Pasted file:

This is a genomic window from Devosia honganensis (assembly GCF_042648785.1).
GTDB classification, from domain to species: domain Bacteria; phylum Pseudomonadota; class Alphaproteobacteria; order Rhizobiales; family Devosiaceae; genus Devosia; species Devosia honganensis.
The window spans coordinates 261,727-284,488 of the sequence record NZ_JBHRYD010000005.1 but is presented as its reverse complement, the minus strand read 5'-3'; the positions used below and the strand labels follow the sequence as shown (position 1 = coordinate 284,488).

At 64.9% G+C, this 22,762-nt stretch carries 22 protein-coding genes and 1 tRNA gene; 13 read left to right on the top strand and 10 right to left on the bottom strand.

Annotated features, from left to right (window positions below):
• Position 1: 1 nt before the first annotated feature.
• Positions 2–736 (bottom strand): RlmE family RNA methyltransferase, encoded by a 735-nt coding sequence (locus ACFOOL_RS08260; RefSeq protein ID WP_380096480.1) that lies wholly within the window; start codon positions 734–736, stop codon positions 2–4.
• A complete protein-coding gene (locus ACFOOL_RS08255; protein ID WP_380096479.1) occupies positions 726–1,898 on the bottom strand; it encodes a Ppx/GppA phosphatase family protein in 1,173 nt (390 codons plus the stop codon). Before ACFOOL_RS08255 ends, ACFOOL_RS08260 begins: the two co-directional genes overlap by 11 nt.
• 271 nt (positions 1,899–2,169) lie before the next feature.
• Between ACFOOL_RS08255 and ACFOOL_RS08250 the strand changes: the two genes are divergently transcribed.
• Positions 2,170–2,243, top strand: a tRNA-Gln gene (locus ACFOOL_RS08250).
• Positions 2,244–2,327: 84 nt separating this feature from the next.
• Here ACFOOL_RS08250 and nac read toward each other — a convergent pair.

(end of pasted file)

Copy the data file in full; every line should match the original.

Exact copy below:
This is a genomic window from Devosia honganensis (assembly GCF_042648785.1).
GTDB classification, from domain to species: domain Bacteria; phylum Pseudomonadota; class Alphaproteobacteria; order Rhizobiales; family Devosiaceae; genus Devosia; species Devosia honganensis.
The window spans coordinates 261,727-284,488 of the sequence record NZ_JBHRYD010000005.1 but is presented as its reverse complement, the minus strand read 5'-3'; the positions used below and the strand labels follow the sequence as shown (position 1 = coordinate 284,488).

At 64.9% G+C, this 22,762-nt stretch carries 22 protein-coding genes and 1 tRNA gene; 13 read left to right on the top strand and 10 right to left on the bottom strand.

Annotated features, from left to right (window positions below):
• Position 1: 1 nt before the first annotated feature.
• Positions 2–736 (bottom strand): RlmE family RNA methyltransferase, encoded by a 735-nt coding sequence (locus ACFOOL_RS08260; RefSeq protein ID WP_380096480.1) that lies wholly within the window; start codon positions 734–736, stop codon positions 2–4.
• A complete protein-coding gene (locus ACFOOL_RS08255; protein ID WP_380096479.1) occupies positions 726–1,898 on the bottom strand; it encodes a Ppx/GppA phosphatase family protein in 1,173 nt (390 codons plus the stop codon). Before ACFOOL_RS08255 ends, ACFOOL_RS08260 begins: the two co-directional genes overlap by 11 nt.
• 271 nt (positions 1,899–2,169) lie before the next feature.
• Between ACFOOL_RS08255 and ACFOOL_RS08250 the strand changes: the two genes are divergently transcribed.
• Positions 2,170–2,243, top strand: a tRNA-Gln gene (locus ACFOOL_RS08250).
• Positions 2,244–2,327: 84 nt separating this feature from the next.
• Here ACFOOL_RS08250 and nac read toward each other — a convergent pair.